Against the yen, by contrast, the dollar showed a more pronounced tendency to weaken, especially in early October. As market participants considered the implications of a deflation of Japan's asset-price bubble and consumer boom, the prospect loomed that Japan might once again develop a troublesome current account surplus. In fact, Japan's surplus with Europe had grown, attracting political attention in at least some European countries. With the approach of the Group of Seven (G-7) meetings in midOctober, talk developed that the major industrialized nations would agree to seek an appreciation of the yen as a means of containing Japan's growing surpluses with Europe and the United States. Statements by Japanese government officials suggesting that the yen might appreciate, in addition to a meeting between U.S. Treasury Secretary Brady and Japanese Finance Minister Hashimoto before the G-7 talks, encouraged these expectations. When the G-7 communique of October 12 was interpreted as suggesting that the yen's recent appreciation had been appropriate, the yen advanced further against the dollar, reaching an eight-month high close to $128.50. But Thereafter market participants focused anew on the prospects for a cut in Japan's official discount rate. Expectations of continued easing of Japanese monetary policy were reinforced in late October by several factors, including data releases showing both a further slowing of growth in Japan's money supply and a moderation of inflation, official comments promoting lower interest rates, and the accession to the prime minister's office of former Finance Minister Miyazawa-who was viewed as supporting an easier monetary policy. As a result, outflows of portfolio capital resumed, the yen gave up some of its gains, and the dollar was again trading as high as [Yen] 132.50 on October 28.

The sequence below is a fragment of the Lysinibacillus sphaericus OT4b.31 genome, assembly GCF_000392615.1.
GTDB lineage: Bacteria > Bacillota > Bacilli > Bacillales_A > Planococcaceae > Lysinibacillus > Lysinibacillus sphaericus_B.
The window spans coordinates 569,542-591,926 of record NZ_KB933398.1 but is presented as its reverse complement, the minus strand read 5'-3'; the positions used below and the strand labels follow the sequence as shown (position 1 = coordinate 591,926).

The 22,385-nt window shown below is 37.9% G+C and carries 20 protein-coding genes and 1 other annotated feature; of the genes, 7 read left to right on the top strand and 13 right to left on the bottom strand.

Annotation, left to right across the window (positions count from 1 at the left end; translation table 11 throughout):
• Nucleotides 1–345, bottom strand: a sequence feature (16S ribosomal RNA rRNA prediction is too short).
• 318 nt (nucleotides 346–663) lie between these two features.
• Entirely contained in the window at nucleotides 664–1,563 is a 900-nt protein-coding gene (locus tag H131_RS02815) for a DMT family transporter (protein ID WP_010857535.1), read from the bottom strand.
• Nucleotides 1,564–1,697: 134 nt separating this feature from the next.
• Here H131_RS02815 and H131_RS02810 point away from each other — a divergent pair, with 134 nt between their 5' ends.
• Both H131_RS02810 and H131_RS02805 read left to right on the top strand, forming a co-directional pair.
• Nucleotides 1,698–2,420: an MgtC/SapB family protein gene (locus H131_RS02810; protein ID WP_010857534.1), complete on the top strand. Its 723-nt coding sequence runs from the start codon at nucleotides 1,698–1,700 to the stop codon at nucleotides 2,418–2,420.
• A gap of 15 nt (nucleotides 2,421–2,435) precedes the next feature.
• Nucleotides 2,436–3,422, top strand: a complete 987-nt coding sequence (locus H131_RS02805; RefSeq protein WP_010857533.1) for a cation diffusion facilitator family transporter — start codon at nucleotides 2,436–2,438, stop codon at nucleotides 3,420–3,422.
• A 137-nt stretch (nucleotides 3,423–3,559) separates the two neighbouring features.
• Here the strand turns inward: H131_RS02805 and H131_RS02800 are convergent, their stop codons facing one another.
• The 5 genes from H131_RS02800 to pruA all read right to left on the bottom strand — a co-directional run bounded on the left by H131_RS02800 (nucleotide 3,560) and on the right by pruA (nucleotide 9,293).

During the last days of October, sentiment toward the dollar turned decidedly negative, and the dollar eased across the board. Market participants began to forecast an even feebler U.S. recovery than had been anticipated and to expect further easing of U. S. interest rates. A much worse-than-expected U. S. consumer confidence report, coupled with what were viewed as pessimistic comments about the economy by Federal Reserve Chairman Greenspan, revived expectations that the Federal Reserve would move soon to ease monetary policy. Meanwhile, in Germany, a combination of rising money supply growth, double-digit wage demands, and reports from the Bundesbank and German economic institutes warning of inflationary pressures appeared to market participants to give the Bundesbank reason to tighten monetary policy if it so desired.